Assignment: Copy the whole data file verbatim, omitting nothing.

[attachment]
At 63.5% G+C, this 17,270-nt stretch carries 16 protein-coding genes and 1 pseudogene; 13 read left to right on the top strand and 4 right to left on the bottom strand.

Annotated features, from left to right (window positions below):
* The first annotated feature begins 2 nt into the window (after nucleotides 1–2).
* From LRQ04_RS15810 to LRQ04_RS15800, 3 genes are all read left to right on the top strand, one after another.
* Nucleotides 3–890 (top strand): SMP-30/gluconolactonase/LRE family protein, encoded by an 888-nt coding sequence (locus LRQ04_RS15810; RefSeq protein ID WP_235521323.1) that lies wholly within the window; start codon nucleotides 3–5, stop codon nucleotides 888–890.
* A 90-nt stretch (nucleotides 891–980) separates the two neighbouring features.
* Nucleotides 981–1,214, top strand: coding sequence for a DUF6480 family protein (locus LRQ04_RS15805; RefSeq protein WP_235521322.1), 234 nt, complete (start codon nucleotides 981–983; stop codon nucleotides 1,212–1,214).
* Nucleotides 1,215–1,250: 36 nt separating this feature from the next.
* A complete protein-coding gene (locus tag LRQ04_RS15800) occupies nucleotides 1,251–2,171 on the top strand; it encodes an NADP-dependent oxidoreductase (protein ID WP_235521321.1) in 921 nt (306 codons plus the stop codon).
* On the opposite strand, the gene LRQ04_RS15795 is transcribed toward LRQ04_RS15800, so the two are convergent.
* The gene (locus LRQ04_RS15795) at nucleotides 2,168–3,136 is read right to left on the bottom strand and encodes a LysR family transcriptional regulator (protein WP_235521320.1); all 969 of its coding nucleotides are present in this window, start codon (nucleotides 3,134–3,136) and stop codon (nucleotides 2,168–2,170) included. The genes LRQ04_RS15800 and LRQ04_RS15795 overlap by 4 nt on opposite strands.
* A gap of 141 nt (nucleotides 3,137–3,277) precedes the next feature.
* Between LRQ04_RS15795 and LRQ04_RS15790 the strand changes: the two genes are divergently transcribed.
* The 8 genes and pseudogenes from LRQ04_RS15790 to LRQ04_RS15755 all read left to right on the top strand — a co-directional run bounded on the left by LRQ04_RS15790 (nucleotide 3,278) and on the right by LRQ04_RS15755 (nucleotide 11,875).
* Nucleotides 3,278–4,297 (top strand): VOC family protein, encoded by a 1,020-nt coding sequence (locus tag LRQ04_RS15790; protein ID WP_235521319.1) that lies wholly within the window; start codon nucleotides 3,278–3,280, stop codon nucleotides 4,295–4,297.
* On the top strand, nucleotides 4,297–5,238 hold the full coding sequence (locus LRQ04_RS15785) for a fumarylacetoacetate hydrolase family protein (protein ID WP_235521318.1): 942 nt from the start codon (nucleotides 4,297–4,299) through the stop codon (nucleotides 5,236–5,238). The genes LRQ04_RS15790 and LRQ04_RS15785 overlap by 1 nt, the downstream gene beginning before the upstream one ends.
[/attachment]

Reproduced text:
At 63.5% G+C, this 17,270-nt stretch carries 16 protein-coding genes and 1 pseudogene; 13 read left to right on the top strand and 4 right to left on the bottom strand.

Annotated features, from left to right (window positions below):
* The first annotated feature begins 2 nt into the window (after nucleotides 1–2).
* From LRQ04_RS15810 to LRQ04_RS15800, 3 genes are all read left to right on the top strand, one after another.
* Nucleotides 3–890 (top strand): SMP-30/gluconolactonase/LRE family protein, encoded by an 888-nt coding sequence (locus LRQ04_RS15810; RefSeq protein ID WP_235521323.1) that lies wholly within the window; start codon nucleotides 3–5, stop codon nucleotides 888–890.
* A 90-nt stretch (nucleotides 891–980) separates the two neighbouring features.
* Nucleotides 981–1,214, top strand: coding sequence for a DUF6480 family protein (locus LRQ04_RS15805; RefSeq protein WP_235521322.1), 234 nt, complete (start codon nucleotides 981–983; stop codon nucleotides 1,212–1,214).
* Nucleotides 1,215–1,250: 36 nt separating this feature from the next.
* A complete protein-coding gene (locus tag LRQ04_RS15800) occupies nucleotides 1,251–2,171 on the top strand; it encodes an NADP-dependent oxidoreductase (protein ID WP_235521321.1) in 921 nt (306 codons plus the stop codon).
* On the opposite strand, the gene LRQ04_RS15795 is transcribed toward LRQ04_RS15800, so the two are convergent.
* The gene (locus LRQ04_RS15795) at nucleotides 2,168–3,136 is read right to left on the bottom strand and encodes a LysR family transcriptional regulator (protein WP_235521320.1); all 969 of its coding nucleotides are present in this window, start codon (nucleotides 3,134–3,136) and stop codon (nucleotides 2,168–2,170) included. The genes LRQ04_RS15800 and LRQ04_RS15795 overlap by 4 nt on opposite strands.
* A gap of 141 nt (nucleotides 3,137–3,277) precedes the next feature.
* Between LRQ04_RS15795 and LRQ04_RS15790 the strand changes: the two genes are divergently transcribed.
* The 8 genes and pseudogenes from LRQ04_RS15790 to LRQ04_RS15755 all read left to right on the top strand — a co-directional run bounded on the left by LRQ04_RS15790 (nucleotide 3,278) and on the right by LRQ04_RS15755 (nucleotide 11,875).
* Nucleotides 3,278–4,297 (top strand): VOC family protein, encoded by a 1,020-nt coding sequence (locus tag LRQ04_RS15790; protein ID WP_235521319.1) that lies wholly within the window; start codon nucleotides 3,278–3,280, stop codon nucleotides 4,295–4,297.
* On the top strand, nucleotides 4,297–5,238 hold the full coding sequence (locus LRQ04_RS15785) for a fumarylacetoacetate hydrolase family protein (protein ID WP_235521318.1): 942 nt from the start codon (nucleotides 4,297–4,299) through the stop codon (nucleotides 5,236–5,238). The genes LRQ04_RS15790 and LRQ04_RS15785 overlap by 1 nt, the downstream gene beginning before the upstream one ends.